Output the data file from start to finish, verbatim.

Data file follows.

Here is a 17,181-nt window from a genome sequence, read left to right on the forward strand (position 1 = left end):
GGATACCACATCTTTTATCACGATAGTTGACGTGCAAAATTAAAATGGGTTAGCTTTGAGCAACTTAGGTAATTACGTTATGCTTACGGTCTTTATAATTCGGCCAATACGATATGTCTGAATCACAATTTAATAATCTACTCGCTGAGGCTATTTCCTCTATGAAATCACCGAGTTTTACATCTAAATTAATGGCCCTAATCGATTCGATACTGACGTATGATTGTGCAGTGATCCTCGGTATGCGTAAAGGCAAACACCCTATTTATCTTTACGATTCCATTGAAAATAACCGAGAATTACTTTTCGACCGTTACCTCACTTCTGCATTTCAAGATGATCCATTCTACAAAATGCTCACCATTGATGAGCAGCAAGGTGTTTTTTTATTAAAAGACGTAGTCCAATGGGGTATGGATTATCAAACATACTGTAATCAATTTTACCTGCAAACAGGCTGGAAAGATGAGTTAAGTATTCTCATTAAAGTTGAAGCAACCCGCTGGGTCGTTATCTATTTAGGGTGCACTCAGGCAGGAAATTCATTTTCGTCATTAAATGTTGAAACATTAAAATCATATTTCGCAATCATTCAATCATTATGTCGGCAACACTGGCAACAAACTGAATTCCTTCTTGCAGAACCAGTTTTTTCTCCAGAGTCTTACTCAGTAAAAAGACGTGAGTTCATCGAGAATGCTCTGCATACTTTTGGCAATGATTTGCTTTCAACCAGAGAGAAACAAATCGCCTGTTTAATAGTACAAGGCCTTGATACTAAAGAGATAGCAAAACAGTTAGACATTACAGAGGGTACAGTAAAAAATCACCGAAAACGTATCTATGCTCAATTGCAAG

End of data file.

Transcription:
Here is a 17,181-nt window from a genome sequence, read left to right on the forward strand (position 1 = left end):
GGATACCACATCTTTTATCACGATAGTTGACGTGCAAAATTAAAATGGGTTAGCTTTGAGCAACTTAGGTAATTACGTTATGCTTACGGTCTTTATAATTCGGCCAATACGATATGTCTGAATCACAATTTAATAATCTACTCGCTGAGGCTATTTCCTCTATGAAATCACCGAGTTTTACATCTAAATTAATGGCCCTAATCGATTCGATACTGACGTATGATTGTGCAGTGATCCTCGGTATGCGTAAAGGCAAACACCCTATTTATCTTTACGATTCCATTGAAAATAACCGAGAATTACTTTTCGACCGTTACCTCACTTCTGCATTTCAAGATGATCCATTCTACAAAATGCTCACCATTGATGAGCAGCAAGGTGTTTTTTTATTAAAAGACGTAGTCCAATGGGGTATGGATTATCAAACATACTGTAATCAATTTTACCTGCAAACAGGCTGGAAAGATGAGTTAAGTATTCTCATTAAAGTTGAAGCAACCCGCTGGGTCGTTATCTATTTAGGGTGCACTCAGGCAGGAAATTCATTTTCGTCATTAAATGTTGAAACATTAAAATCATATTTCGCAATCATTCAATCATTATGTCGGCAACACTGGCAACAAACTGAATTCCTTCTTGCAGAACCAGTTTTTTCTCCAGAGTCTTACTCAGTAAAAAGACGTGAGTTCATCGAGAATGCTCTGCATACTTTTGGCAATGATTTGCTTTCAACCAGAGAGAAACAAATCGCCTGTTTAATAGTACAAGGCCTTGATACTAAAGAGATAGCAAAACAGTTAGACATTACAGAGGGTACAGTAAAAAATCACCGAAAACGTATCTATGCTCAATTGCAAG